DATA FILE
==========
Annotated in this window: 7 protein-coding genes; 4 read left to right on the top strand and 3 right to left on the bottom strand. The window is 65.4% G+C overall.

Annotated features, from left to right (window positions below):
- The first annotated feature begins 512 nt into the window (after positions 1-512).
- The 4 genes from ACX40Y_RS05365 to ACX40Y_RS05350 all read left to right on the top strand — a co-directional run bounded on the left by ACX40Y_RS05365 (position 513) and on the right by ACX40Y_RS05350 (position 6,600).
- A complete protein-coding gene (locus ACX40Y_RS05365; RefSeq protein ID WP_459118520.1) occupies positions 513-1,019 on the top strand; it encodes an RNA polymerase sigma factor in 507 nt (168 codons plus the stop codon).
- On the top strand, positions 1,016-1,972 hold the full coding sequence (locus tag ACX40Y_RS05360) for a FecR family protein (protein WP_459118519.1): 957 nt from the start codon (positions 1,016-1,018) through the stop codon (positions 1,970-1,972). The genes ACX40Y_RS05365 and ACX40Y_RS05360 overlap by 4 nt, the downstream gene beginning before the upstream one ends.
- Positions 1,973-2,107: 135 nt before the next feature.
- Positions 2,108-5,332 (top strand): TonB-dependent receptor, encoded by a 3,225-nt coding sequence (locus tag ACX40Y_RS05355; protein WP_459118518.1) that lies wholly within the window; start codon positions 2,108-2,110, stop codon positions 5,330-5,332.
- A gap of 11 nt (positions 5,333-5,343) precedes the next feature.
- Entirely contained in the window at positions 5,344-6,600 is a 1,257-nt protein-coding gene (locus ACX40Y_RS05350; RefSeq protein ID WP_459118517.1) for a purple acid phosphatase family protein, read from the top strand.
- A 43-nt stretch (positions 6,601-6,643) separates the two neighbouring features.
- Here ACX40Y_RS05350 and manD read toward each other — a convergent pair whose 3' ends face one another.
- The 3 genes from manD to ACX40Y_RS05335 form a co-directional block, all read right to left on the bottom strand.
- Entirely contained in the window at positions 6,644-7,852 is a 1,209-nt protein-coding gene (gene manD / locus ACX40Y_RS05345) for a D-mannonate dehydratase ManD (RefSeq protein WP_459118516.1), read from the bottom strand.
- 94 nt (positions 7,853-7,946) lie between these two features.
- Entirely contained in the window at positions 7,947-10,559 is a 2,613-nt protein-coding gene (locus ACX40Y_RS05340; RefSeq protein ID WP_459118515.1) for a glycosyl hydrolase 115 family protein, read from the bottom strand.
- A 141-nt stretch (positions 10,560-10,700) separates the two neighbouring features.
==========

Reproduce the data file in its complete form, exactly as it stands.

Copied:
Annotated in this window: 7 protein-coding genes; 4 read left to right on the top strand and 3 right to left on the bottom strand. The window is 65.4% G+C overall.

Annotated features, from left to right (window positions below):
- The first annotated feature begins 512 nt into the window (after positions 1-512).
- The 4 genes from ACX40Y_RS05365 to ACX40Y_RS05350 all read left to right on the top strand — a co-directional run bounded on the left by ACX40Y_RS05365 (position 513) and on the right by ACX40Y_RS05350 (position 6,600).
- A complete protein-coding gene (locus ACX40Y_RS05365; RefSeq protein ID WP_459118520.1) occupies positions 513-1,019 on the top strand; it encodes an RNA polymerase sigma factor in 507 nt (168 codons plus the stop codon).
- On the top strand, positions 1,016-1,972 hold the full coding sequence (locus tag ACX40Y_RS05360) for a FecR family protein (protein WP_459118519.1): 957 nt from the start codon (positions 1,016-1,018) through the stop codon (positions 1,970-1,972). The genes ACX40Y_RS05365 and ACX40Y_RS05360 overlap by 4 nt, the downstream gene beginning before the upstream one ends.
- Positions 1,973-2,107: 135 nt before the next feature.
- Positions 2,108-5,332 (top strand): TonB-dependent receptor, encoded by a 3,225-nt coding sequence (locus tag ACX40Y_RS05355; protein WP_459118518.1) that lies wholly within the window; start codon positions 2,108-2,110, stop codon positions 5,330-5,332.
- A gap of 11 nt (positions 5,333-5,343) precedes the next feature.
- Entirely contained in the window at positions 5,344-6,600 is a 1,257-nt protein-coding gene (locus ACX40Y_RS05350; RefSeq protein ID WP_459118517.1) for a purple acid phosphatase family protein, read from the top strand.
- A 43-nt stretch (positions 6,601-6,643) separates the two neighbouring features.
- Here ACX40Y_RS05350 and manD read toward each other — a convergent pair whose 3' ends face one another.
- The 3 genes from manD to ACX40Y_RS05335 form a co-directional block, all read right to left on the bottom strand.
- Entirely contained in the window at positions 6,644-7,852 is a 1,209-nt protein-coding gene (gene manD / locus ACX40Y_RS05345) for a D-mannonate dehydratase ManD (RefSeq protein WP_459118516.1), read from the bottom strand.
- 94 nt (positions 7,853-7,946) lie between these two features.
- Entirely contained in the window at positions 7,947-10,559 is a 2,613-nt protein-coding gene (locus ACX40Y_RS05340; RefSeq protein ID WP_459118515.1) for a glycosyl hydrolase 115 family protein, read from the bottom strand.
- A 141-nt stretch (positions 10,560-10,700) separates the two neighbouring features.